Daniel Theis entered the 2018-19 season with fairly low expectations. The German big man was meant to spend a significant portion of his sophomore year regaining his form after suffering a season-ending meniscus tear during his rookie campaign.
Boston eased Theis back into game action accordingly, and he ultimately proved to be essentially the same player he was a year prior, putting together nearly identical box score stats to those he posted in his inaugural season. Theis’ advanced metrics suggest a slight improvement that the stagnancy of his raw production belies.
The Celtics outscored opponents by 5.9 points per 100 possessions when Theis was on the court, a four point increase from the 1.9 point per 100 possessions margin they posted in his minutes during the 2017-18 season, per Cleaning the Glass. And yet, Theis’ presence on Boston’s roster seemed distinctly less noticeable and important.
Theis had worked himself up into a role as a key cog in the Celtics’ system before his injury, a position on the team he never quite reclaimed. Boston’s roster was overcrowded with talented players this year, with Kyrie Irving and Gordon Hayward on the mend. The Celtics turned to Aron Baynes as their first big off the bench (and eventual starter), and opted to go small with Marcus Morris, Gordon Hayward, or Jayson Tatum filling the nominal power forward spot more often than they relied on Theis.
Head coach Brad Stevens was walking something of a tight rope as he attempted to distribute minutes across a roster full of deserving options. He was right to prioritize small ball experimentation. The Celtics hopes of reaching their ceiling were always tied to how healthy an ecosystem they could create for their cadre of talented wings. That meant sacrificing minutes that could have gone to traditional bigs.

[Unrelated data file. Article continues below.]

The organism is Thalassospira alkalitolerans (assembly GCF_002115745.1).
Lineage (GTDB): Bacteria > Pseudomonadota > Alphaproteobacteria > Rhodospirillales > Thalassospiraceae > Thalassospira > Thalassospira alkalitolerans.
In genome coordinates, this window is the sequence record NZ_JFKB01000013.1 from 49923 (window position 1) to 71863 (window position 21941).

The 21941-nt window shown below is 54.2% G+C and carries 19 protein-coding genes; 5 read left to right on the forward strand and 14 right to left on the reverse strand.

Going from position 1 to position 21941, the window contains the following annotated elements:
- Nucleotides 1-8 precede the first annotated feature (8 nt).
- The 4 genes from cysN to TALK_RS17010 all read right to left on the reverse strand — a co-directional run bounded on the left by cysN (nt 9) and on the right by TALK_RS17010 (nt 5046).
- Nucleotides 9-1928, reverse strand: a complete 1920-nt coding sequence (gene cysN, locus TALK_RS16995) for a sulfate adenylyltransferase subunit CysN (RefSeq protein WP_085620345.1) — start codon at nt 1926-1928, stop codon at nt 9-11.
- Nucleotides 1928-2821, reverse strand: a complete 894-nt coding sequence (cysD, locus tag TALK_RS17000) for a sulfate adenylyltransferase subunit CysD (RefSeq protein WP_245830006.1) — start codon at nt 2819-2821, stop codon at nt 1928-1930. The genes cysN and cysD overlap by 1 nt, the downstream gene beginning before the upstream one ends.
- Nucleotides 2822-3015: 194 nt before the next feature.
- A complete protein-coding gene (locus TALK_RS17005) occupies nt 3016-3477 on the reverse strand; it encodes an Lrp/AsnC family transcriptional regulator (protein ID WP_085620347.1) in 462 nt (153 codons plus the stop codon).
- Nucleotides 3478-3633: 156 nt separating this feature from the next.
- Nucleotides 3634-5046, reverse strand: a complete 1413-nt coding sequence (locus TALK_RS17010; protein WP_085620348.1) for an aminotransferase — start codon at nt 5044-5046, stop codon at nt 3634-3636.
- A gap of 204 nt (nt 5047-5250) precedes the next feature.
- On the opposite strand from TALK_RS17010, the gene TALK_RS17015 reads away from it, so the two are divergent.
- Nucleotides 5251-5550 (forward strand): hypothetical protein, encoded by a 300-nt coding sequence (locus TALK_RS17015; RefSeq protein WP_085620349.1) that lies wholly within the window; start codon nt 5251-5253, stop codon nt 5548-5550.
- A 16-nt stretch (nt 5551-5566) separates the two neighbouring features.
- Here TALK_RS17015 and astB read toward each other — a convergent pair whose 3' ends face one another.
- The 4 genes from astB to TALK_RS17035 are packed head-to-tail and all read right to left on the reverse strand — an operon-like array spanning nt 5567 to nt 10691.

Theis is a nice bench player - a hard worker who always knows where he should be - but he’s not gifted enough to demand playing time. He’s a hair too light to hang with the league’s biggest post behemoths and a step too slow to defend in switches against its quickest guards.
Theis’ smarts are his biggest assets, and he has just enough athleticism to apply them effectively. Take away even 10% of his mobility or leaping ability, and he’ll simply collect fouls or find himself on the unfortunate end of highlight plays. That seemed to be the case more often this year than last.
Perhaps that’s the result of his ongoing recovery from injury. Maybe it’s just this particular observer bending his memory to fit a neatly constructed narrative. Regardless of the true underpinnings of how it happened, Theis was relegated to a less substantive role. From the halfway point of last season to his final game before being shut down for the year, Theis played more than 15 minutes in 18 of 26 games. He hit that threshold in just 9 of Boston’s final 26 this year.
Such is life for a role player on a good team.
There may be hope for more minutes on the horizon. The Celtics are about to embark on an interesting off-season. The likelihood of Kyrie Irving, Al Horford, Marcus Morris, Aron Baynes, and Terry Rozier - all of whom are fellow free agents - returning to Boston this summer is low. A few departures could free up a more significant role in the Celtics rotation.
Boston would be wise to consider filling it with Theis. The rangy big man improved his range significantly this year, finishing the season shooting a very healthy 38.8% from beyond the arc. If Theis can regain a half step another year removed from surgery, he’ll have a baseline of skills that is exceptionally intriguing: decent foot speed, a strong motor, great feel for the game, and enough of a jumper to keep teams honest.
None of those skills will hold up against the best-of-the-best, but against 75% of teams and their second units, Theis is an incredibly useful player. If the Celtics can ink him to reasonable deal, then they absolutely should, particularly in light of the fact that they’re unlikely to have the cap space to bring in a better alternative.
This all presumes Theis wants to stay. He may have suitors elsewhere, or even designs to return home to Germany to play a more central role for a team. Should he remain in Boston, the Celtics will benefit from having him. Theis is a low usage option, a player that doesn’t require touches and shots to provide value on a roster full of them. If he’s 100% healthy next year, there’s a lot to like about a potential return to Boston.